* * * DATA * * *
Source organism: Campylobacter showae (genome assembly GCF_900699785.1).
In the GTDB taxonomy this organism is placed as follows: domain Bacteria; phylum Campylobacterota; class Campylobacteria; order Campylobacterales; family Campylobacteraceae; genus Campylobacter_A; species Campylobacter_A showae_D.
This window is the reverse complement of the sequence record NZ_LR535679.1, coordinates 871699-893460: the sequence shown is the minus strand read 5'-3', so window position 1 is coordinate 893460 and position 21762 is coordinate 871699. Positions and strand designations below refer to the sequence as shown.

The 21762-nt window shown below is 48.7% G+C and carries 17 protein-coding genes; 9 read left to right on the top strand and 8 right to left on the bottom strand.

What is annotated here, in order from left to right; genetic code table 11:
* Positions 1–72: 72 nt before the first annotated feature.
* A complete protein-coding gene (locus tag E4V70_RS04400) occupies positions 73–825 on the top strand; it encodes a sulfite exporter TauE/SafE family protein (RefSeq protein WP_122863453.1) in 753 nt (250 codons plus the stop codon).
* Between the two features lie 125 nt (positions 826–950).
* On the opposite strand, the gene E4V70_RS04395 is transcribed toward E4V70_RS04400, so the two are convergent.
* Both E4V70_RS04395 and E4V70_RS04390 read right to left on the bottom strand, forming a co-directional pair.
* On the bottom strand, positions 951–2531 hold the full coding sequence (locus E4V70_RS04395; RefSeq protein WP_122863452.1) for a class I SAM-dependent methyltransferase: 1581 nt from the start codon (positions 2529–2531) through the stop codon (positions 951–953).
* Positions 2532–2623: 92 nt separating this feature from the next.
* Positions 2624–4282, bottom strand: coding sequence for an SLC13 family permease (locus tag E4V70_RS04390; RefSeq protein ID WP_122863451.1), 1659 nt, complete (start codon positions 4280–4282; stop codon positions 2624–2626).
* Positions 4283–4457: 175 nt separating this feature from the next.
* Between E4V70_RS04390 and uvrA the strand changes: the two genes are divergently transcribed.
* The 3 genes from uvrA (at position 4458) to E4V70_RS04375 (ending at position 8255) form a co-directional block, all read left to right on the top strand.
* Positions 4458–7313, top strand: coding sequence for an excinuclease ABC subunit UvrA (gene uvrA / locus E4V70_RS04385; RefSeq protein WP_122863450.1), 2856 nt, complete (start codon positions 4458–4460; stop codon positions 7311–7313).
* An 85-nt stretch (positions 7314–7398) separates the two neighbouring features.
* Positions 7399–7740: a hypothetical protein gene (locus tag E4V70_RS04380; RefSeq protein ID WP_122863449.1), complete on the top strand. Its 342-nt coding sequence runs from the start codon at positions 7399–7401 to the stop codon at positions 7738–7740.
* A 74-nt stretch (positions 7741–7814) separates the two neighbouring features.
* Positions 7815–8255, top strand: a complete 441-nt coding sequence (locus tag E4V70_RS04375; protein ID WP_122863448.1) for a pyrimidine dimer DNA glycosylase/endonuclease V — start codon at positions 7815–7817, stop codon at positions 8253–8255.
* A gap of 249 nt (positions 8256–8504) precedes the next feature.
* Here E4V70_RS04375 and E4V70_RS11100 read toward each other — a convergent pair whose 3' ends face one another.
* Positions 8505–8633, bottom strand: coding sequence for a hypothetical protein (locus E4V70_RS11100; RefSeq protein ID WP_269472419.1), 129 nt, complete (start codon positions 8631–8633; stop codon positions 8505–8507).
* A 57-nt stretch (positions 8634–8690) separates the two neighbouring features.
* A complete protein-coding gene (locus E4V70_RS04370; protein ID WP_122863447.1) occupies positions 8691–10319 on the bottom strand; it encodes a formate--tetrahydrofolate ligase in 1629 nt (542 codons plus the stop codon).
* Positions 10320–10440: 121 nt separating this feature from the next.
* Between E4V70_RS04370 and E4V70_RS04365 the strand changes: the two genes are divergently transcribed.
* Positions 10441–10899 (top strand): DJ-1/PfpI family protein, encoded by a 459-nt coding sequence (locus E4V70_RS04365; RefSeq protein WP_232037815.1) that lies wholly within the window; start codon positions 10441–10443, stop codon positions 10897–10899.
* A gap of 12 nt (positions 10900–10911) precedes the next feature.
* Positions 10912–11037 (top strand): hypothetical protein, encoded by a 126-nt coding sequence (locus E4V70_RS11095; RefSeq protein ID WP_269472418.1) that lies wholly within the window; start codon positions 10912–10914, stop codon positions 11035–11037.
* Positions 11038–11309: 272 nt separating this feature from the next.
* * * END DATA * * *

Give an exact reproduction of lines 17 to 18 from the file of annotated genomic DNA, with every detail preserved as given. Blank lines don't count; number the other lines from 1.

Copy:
* Positions 4458–7313, top strand: coding sequence for an excinuclease ABC subunit UvrA (gene uvrA / locus E4V70_RS04385; RefSeq protein WP_122863450.1), 2856 nt, complete (start codon positions 4458–4460; stop codon positions 7311–7313).
* An 85-nt stretch (positions 7314–7398) separates the two neighbouring features.